“The English department at the University of New Brunswick offered everything that I was looking for in a graduate school: a challenging academic program, an exciting selection of course offerings, a small but closely knit cohort of students, and an exceptional faculty that is at once internationally recognized and at the same time invested in the academic interests and the success of its students. Each professor challenged me to develop new ways of thinking about literature and was easily accessible for feedback on my work. My MA thesis was a wonderful experience thanks to the thoughtful and considered discussions that I had with my supervisor. Her encouragement and excitement about the subject kept me motivated throughout my research and writing. Additionally, the English faculty offers great support in developing scholarship applications including the SSHRC Master’s Scholarship, which I was awarded during my time at UNB. All my future academic experiences will be measured against the academically stimulating environment fostered by the faculty of the English department.”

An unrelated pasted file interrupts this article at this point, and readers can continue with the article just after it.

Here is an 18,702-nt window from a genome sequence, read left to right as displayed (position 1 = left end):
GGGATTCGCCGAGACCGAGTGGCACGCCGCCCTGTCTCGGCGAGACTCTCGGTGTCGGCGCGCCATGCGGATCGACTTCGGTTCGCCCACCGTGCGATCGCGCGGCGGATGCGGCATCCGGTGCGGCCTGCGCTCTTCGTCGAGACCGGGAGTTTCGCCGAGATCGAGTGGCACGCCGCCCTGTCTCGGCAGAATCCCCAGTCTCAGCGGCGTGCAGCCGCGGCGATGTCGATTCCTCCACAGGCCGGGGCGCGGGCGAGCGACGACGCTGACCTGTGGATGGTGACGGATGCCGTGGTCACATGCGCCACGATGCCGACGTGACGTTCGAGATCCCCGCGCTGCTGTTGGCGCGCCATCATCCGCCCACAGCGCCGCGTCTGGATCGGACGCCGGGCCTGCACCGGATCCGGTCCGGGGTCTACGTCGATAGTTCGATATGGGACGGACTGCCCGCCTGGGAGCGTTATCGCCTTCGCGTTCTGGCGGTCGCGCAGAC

Matthew Mott, M.A. (Creative Writing, 2012)College of the North Atlantic and Memorial University of Newfoundland
"The UNB English Department’s commitment to holistic education blew me away. Of course, the faculty were professional, knowledgeable, active in scholarship, and dedicated in the classroom. But moreover, they built with their students rich relationships characterized by genuine interest in and engagement with not only students’ work, but with their lives and with how the two interact. The profs taught course content but also the experience of scholarship—the day-to-day personal and professional concerns and challenges, especially those from out of the classroom, that academic and creative writers must negotiate. I learned the skills to work day-in and day-out, on my own time, in the real world."